Most of us would probably have come across the recent troubling images, doing the rounds on social media and news outlets, of torrents of trash and sewage streaming through Karachi streets in the wake of the monsoon rains. This is yet another image to be burned into our collective memory of how this city, once called the Paris of the East, has gone to the dogs.

No chronicle about Karachi is complete without despairing about its present and invoking its glorious past. A recent Urdu book, Yeh Shahrah-i-Aam Nahin: Karachi Ki Yaadgaar Sarrkein [This is Not a Thoroughfare: Karachi’s Memorable Roads], by Shah Waliullah Junaidi, also tries to narrate the city’s glorious heritage via the names of the noteworthy individuals that adorn its dizzying network of avenues and boulevards, its veins and its arteries. The list of roads provided in the book is pretty comprehensive, and the motley crew of personalities that lend their names to them — a smattering of colonial administrators, post-Independence politicians and bureaucrats, Parsi business magnates, Muslim conquerors and martyrs, some familiar and some obscure — reflects the diversity of the city.

Every account starts with a historical background of how a particular road came to be named and includes forgotten tales of visiting heads of foreign states waving to cheering crowds, of busy cinemas or even a dance bar or two in happier, more liberal times. Junaidi writes of clubs such as the Excelsior, the Oasis and Club 007, which drew young, cavorting crowds like a magnet and mentions how cinephiles, dressed in their Sunday best, would flock to the Capitol, Rex and Rio cinemas among other, now defunct, film theatres. In the pages of this book, that gilded, glamorous metropolis — now a mere shell of its former glorious self — comes alive again. But while it is an enjoyable experience to relive the memories, it does make one painfully aware of the sad trajectory the city has followed in its fall from grace in recent decades.

An Urdu book narrates Karachi’s glorious heritage via the tales behind the naming of its streets, indicating how cities are as much history as geography...

There are also recollections of tragic incidents — bus accidents, protests and terror attacks — that occurred on those very streets. One cannot forget the failed assassination attempt in 2003 on then president Gen Pervez Musharraf on Sharae Faisal, one of the busiest thoroughfares of the city; or the tragic Karsaz bombing of a rally held on the return of the late Benazir Bhutto in 2007; or the bombing near the United States consulate near Frere Hall in 2002.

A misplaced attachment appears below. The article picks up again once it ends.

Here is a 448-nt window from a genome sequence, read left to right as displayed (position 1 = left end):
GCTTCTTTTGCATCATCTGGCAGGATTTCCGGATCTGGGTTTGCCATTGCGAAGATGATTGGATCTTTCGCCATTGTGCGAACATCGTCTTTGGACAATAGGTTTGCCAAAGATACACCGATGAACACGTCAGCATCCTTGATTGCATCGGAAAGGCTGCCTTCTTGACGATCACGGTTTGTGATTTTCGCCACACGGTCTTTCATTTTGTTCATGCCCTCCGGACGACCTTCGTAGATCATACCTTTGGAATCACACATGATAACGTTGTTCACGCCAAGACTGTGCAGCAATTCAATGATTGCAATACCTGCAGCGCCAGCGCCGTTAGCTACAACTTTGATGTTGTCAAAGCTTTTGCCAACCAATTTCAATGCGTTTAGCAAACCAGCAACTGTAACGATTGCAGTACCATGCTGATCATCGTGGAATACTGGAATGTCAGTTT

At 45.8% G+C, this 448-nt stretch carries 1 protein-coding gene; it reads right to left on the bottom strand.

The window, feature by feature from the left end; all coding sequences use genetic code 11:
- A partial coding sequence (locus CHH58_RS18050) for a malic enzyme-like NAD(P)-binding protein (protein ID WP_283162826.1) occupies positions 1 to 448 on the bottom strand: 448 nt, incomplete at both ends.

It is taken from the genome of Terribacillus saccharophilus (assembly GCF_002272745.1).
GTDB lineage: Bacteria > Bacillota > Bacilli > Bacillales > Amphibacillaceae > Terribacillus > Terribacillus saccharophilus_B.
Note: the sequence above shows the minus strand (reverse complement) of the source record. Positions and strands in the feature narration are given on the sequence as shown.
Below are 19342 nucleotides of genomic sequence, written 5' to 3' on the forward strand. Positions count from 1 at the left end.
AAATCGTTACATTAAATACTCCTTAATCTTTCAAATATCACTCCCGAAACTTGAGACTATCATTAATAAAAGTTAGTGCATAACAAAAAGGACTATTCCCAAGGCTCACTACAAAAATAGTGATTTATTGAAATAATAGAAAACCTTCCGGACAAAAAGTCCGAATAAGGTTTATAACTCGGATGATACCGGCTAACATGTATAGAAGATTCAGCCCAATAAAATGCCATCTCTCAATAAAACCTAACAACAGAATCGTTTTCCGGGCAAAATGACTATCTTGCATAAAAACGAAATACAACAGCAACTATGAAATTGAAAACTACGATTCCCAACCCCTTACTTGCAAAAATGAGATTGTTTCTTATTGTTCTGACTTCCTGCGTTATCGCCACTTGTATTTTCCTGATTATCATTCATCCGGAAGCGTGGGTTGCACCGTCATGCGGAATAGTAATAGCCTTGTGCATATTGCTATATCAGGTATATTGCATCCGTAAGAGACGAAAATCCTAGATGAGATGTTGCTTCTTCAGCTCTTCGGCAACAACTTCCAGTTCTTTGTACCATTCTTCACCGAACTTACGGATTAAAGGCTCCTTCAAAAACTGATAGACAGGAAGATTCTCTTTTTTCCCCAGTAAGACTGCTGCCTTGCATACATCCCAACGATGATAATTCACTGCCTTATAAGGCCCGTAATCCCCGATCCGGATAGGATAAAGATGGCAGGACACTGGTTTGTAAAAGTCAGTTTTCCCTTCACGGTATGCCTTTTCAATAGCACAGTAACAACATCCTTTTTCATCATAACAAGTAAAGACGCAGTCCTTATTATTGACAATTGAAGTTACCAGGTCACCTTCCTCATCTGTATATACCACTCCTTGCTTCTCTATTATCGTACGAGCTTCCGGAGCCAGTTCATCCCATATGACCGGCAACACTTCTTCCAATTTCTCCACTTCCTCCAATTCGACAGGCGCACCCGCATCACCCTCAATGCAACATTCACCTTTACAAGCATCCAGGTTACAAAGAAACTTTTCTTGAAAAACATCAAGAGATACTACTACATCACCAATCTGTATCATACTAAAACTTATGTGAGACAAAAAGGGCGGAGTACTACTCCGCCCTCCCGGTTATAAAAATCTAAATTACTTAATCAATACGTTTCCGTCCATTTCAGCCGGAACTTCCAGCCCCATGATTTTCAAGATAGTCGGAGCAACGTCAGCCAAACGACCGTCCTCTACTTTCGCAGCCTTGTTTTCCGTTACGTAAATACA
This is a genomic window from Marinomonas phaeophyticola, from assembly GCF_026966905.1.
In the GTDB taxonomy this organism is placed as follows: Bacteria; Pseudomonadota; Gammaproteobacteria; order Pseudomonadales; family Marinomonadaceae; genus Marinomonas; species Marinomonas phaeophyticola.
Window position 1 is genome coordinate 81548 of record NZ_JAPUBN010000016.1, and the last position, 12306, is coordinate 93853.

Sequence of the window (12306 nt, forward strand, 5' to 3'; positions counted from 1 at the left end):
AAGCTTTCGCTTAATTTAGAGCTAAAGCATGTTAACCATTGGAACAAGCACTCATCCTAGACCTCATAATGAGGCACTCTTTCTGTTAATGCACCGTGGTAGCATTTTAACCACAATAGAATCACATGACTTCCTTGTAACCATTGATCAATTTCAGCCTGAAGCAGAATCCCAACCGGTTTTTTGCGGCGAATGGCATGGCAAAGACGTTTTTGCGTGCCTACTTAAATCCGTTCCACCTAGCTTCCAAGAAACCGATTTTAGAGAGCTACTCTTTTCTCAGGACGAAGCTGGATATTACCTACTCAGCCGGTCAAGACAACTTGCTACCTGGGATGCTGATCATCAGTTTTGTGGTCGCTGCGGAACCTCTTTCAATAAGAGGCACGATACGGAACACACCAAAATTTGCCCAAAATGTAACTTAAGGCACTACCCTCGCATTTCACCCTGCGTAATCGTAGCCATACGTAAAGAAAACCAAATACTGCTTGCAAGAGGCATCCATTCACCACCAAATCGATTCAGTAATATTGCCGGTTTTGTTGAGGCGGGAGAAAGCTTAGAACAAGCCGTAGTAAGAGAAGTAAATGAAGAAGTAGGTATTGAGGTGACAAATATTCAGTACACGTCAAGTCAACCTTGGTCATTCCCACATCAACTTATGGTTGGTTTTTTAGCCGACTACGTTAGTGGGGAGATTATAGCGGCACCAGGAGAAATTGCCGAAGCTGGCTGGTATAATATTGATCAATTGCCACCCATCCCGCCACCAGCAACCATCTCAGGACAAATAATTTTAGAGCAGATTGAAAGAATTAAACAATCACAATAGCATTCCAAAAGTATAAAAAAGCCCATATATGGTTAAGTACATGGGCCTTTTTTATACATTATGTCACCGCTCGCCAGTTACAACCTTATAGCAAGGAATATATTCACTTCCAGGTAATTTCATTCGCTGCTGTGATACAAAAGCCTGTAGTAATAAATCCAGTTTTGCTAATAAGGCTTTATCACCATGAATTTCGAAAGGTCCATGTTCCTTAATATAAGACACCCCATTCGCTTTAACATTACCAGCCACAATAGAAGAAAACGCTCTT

On closer reading, another troubling trend keeps coming to the fore — that of a city that continues to turn its back on its own history. There are any number of roads, paved during the British Raj and named after figures of the colonial era, that have been renamed in recent decades. The most well known cases in point are Elphinstone Street, which has been renamed Zaibunissa Street; McLeod Road, which has been converted into II Chundrigar Road; Victoria Road, which has been rechristened Abdullah Haroon Road and, perhaps most interestingly, Solomon David Road, which has been Islamicised into Suleman Dawood Road.

There is no shortage of new roads where the names of these towering figures could not have been accommodated, so why the names of people who had deep relevance to Karachi’s past had to be erased is another reminder of the short-sightedness that plagues this city. This neglect is not just reserved for names, but can be witnessed in the city’s architecture itself, as beautiful colonial-era buildings made of sandstone are crumbling, annexed as government buildings or simply demolished to make way for ugly, unimaginative blocks of concrete. What could otherwise have made for charming historical quarters, and even sources of tourist revenue, is being taken down brick by brick in full view of an apathetic populace. Surely, there is tremendous cultural and aesthetic potential in preserving Karachi’s colonial era buildings, which are the common patrimony of every Karachiite.

While it is an enjoyable experience to relive the memories, it does make one painfully aware of the sad trajectory the city has followed in its fall from grace in recent decades.

On its own merit, this book is a horizontal history of Karachi, the human story behind the cartographic lines that make the city function, because a city is just not a grid of lines; it is a labyrinth of stories interwoven in its streets and roads, of which the city is the palimpsest. This is where the book really shines, as the author gently reminds us that, truly, Yeh Shahrah-i-Aam Nahin, and how cities are as much as history as geography, how every street is a story in itself.

Does that make the book a definitive historical account of Karachi? Most likely not. But can one even have a final word on this city, brimming with its chaos, its contradictions and complexity? On its own merit, as a chronicle of Karachi’s cartography, Yeh Shahrah-i-Aam Nahin is an exemplary attempt and a welcome addition to the scholarly work on the city. As for the city’s future, one hopes another golden chapter waits to be written of Karachi, with its grit, its grime, its optimism and humour against all odds, and the propulsive thrust of its 20 million souls striving for better lives. The question is, who will write it, or if it will be written at all.

The reviewer has worked as a producer in news media, an analyst in the NGO sector and is currently a lecturer at SZABIST University

Yeh Shahrah-i-Aam Nahin: Karachi Ki Yaadgaar Sarrkein
By Shah Waliullah Junaidi
Shah Mohammad Hamza Research and Publications Centre, Karachi
ISBN: 978-9692343107
240pp.

Published in Dawn, Books & Authors, September 6th, 2020